When an earthquake of any scale hits in Japan, television broadcasts are interrupted by a colour-coded map highlighting areas worse effected and if tsunami are expected then evacuation voice overs in Japanese, English, Spanish and Chinese. These normally last for a few minutes. In the case of the Tohoku earthquake they started around 3pm on Friday March 11 and continued for a little over two weeks. Early on we didn’t get to see the tsunami footage. I guess it wasn’t available. No one able to retrive it. But news announcers were wearing hardhats in shaking studios as ceilings collapsed around them. I couldn’t understand a lot of what was going on but one of the sights that will stay with me was that of Chiba burning. It looked like they would never be able to put it out. It really did look like the beginning of the end of the world. And the quakes just kept coming. They are still coming. We had another one last night (16.05.11). I can`t quite remember the figure but there have been over a 1000 earthquakes in Japan since March 11. Over 100 of them grade 4 or over.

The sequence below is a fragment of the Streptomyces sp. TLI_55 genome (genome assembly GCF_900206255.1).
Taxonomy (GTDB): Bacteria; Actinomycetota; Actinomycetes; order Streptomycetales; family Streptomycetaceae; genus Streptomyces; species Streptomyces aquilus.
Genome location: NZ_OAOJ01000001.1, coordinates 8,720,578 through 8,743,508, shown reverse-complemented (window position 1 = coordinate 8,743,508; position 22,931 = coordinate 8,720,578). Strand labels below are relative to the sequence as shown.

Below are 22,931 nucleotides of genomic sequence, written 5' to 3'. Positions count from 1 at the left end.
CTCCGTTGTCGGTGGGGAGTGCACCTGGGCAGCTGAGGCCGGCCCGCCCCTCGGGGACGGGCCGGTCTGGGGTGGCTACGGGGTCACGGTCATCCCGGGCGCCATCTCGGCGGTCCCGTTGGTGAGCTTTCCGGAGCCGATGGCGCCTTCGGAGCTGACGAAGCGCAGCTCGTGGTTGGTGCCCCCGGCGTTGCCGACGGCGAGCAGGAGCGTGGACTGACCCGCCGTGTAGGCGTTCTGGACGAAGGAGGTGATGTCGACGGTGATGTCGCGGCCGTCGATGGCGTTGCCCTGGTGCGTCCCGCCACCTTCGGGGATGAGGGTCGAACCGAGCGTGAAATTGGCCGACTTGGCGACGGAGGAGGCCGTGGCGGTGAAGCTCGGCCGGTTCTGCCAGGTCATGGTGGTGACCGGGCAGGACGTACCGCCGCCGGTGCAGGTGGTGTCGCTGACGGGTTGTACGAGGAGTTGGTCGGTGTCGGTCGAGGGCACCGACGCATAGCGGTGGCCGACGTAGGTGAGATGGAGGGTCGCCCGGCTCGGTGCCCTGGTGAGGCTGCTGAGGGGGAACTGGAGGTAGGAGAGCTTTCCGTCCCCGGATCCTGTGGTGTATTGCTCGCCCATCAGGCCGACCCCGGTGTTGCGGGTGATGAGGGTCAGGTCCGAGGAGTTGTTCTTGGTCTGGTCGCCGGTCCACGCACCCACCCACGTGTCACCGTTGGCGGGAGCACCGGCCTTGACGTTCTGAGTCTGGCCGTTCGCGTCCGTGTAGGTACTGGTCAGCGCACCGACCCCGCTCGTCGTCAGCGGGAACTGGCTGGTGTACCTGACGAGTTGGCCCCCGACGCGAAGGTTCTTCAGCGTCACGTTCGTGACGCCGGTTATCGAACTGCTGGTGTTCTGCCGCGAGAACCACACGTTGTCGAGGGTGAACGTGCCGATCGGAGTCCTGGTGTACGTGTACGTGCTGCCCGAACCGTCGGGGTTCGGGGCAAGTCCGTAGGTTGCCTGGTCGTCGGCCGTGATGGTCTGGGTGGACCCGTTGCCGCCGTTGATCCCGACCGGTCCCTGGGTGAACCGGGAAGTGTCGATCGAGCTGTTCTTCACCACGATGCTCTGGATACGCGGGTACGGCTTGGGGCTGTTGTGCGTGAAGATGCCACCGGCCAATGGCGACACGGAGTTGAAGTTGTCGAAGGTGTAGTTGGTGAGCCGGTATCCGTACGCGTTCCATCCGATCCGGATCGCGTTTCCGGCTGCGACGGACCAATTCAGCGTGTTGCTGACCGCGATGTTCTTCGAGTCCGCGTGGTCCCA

Where I am, in the mountains, is pretty much bang in the middle of the widest part of the main island. The safest place in terms of tsunami. This didn’t happen by accident. I once visited a beautiful coastal resort called Shimoda. Blue sea surrounded by lush green mountains. I had always dreamed of living on a beach somewhere, but the warning signs in Shimoda changed my mind. In the event of a major earthquake, leave the area immediately. So you survive a major earthquake. Your home falls down at midnight. You`ve then got around ten minutes to try to outrun a giant wave. Forget it. I am no longer dreaming of California. I have made my home in the mountains.